President Joe Biden will call for more resources to prevent veterans suicides and more financial assistance for veterans in danger of losing their homes as part of call for a broad investment in federal support services as part of tonight’s State of the Union address.
The veterans efforts build from last year’s call in the national address for expanded benefits for individuals exposed to toxic smoke from burn pits used in Iraq and Afghanistan combat zones. That push culminated in sweeping veterans legislation passed last summer that could help as many as one in every five veterans living in America today.
Christen Linke Young, White House deputy assistant for health and veterans affairs, said the new veteran support efforts are designed to follow up on that success.
“When it comes to meeting our sacred obligation to veterans and their families, this administration has made significant progress,” she said. “The president wants to build on this work and will announce additional actions in the months to come.”
White House officials said as part of the presidential budget for fiscal 2024 (to be unveiled early next month), Biden will push for Congress to “ensure that every veteran has a roof over their head.”
Young said that will be done through a new, yet-unspecified housing assistance entitlement for all veterans. Details of the plan were not made available in advance of the speech.
The number of veterans experiencing homelessness sank more than 11% from the start of 2020 to early 2022. However, federal officials still estimate about 33,000 veterans across the country have no reliable housing options on any given night.
Veterans Affairs officials have seen similar progress in efforts to curb suicide, which claims the lives of about 17 veterans a day across America.
Young said to help push that number down even more, officials plan on providing new funding and resources to states for community-based programs to provide mental health and emergency support services.
The administration will also continue to focus on ‘lethal means safety’ in its suicide prevention efforts for veterans, Young said.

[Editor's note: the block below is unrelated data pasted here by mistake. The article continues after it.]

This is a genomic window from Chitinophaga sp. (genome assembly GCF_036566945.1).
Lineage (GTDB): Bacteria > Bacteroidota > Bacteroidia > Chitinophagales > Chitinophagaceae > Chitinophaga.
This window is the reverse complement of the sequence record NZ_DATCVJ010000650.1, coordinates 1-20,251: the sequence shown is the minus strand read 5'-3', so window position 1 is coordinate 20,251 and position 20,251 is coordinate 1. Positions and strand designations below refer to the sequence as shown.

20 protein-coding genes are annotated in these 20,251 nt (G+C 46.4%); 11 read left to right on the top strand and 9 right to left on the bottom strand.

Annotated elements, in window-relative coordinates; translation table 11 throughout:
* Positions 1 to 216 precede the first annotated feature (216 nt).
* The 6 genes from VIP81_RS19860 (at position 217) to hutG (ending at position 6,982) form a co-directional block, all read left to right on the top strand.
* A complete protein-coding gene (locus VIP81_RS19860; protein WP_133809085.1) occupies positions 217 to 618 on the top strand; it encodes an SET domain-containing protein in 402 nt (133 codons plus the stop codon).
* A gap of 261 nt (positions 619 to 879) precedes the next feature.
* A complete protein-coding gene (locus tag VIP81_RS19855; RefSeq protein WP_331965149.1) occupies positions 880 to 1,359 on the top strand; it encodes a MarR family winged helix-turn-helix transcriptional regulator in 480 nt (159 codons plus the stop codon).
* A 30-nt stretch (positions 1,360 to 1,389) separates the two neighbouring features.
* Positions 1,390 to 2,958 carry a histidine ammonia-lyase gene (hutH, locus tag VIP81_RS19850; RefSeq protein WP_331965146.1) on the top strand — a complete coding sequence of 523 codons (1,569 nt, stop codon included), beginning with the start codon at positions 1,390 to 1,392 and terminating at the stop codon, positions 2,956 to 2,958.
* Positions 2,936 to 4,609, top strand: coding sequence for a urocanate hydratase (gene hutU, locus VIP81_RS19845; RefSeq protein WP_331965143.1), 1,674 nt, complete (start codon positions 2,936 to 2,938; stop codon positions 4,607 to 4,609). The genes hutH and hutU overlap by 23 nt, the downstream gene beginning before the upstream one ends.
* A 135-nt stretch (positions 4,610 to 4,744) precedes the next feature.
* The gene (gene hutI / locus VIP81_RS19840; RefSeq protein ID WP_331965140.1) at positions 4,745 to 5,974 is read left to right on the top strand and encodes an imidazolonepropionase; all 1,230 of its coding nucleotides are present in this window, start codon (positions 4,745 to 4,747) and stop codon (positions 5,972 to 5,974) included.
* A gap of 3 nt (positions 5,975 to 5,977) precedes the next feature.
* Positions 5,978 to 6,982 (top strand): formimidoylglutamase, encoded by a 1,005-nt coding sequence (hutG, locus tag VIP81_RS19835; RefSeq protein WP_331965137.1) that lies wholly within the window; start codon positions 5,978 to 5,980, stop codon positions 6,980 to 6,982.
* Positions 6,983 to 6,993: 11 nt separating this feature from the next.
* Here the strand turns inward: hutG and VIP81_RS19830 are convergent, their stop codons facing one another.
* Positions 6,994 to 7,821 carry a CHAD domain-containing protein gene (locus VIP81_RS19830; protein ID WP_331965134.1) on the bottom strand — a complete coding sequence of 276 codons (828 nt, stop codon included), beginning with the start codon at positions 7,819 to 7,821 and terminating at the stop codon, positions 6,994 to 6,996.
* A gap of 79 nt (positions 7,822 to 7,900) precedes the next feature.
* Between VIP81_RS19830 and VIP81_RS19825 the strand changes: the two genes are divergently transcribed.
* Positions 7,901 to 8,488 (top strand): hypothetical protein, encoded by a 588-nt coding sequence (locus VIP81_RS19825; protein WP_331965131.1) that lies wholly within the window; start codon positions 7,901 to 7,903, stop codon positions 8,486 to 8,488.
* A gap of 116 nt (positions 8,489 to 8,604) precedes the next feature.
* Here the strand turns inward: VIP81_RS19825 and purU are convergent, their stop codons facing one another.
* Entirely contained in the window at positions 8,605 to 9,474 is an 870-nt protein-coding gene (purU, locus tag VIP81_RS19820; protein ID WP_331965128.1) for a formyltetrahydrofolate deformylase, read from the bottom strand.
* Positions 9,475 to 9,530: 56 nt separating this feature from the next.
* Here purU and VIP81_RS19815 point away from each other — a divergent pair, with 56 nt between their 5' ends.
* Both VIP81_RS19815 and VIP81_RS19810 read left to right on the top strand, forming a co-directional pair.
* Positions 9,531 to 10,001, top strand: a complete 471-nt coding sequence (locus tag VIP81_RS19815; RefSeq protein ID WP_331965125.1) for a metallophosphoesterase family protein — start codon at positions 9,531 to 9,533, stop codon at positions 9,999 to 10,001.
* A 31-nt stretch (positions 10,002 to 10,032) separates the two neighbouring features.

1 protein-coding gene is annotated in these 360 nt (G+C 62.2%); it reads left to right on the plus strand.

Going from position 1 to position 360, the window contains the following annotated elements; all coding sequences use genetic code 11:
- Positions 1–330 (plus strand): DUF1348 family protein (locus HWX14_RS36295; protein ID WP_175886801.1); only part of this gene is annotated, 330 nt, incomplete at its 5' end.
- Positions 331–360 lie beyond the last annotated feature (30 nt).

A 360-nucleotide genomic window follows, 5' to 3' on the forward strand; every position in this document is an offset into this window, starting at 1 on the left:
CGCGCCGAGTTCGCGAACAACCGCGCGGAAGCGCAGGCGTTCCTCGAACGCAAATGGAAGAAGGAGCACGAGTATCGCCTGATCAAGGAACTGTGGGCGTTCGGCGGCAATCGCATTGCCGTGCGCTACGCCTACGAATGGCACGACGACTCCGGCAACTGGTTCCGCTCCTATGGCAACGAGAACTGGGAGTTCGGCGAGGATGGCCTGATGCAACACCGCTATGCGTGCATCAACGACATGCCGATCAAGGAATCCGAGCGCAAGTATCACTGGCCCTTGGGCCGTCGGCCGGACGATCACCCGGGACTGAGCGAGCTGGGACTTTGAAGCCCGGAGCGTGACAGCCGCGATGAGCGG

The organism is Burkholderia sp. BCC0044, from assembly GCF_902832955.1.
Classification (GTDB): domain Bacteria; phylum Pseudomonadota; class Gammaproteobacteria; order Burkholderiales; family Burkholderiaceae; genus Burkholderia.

Both of those proposals have been controversial on Capitol Hill in the past. Republicans and Democrats have sparred over the framework for more community-based mental health treatment programs, with Democrats voicing concerns about how and where the money might be spent.
Republicans have criticized lethal means safety efforts by VA as surreptitious gun control policies, despite administration attempts to calm such concerns. Nearly 70% of all veteran suicides involve a firearm, a significantly higher rate than civilians who never served in the military.
White House officials say veterans would also benefit from a host of medical improvement initiatives they hope to make available for all Americans, including expanded cancer research and improved mental health care options.
Whether the plans outlined by Biden in his State of the Union address ever get implemented remain to be seen.
Republicans took control of the House this year after winning a majority of seats in last fall’s midterm elections. They have advocated for significant budget cuts to better balance federal spending, plans that could hinder Biden’s own budget goals.
Leo covers Congress, Veterans Affairs and the White House for Military Times. He has covered Washington, D.C. since 2004, focusing on military personnel and veterans policies. His work has earned numerous honors, including a 2009 Polk award, a 2010 National Headliner Award, the IAVA Leadership in Journalism award and the VFW News Media award.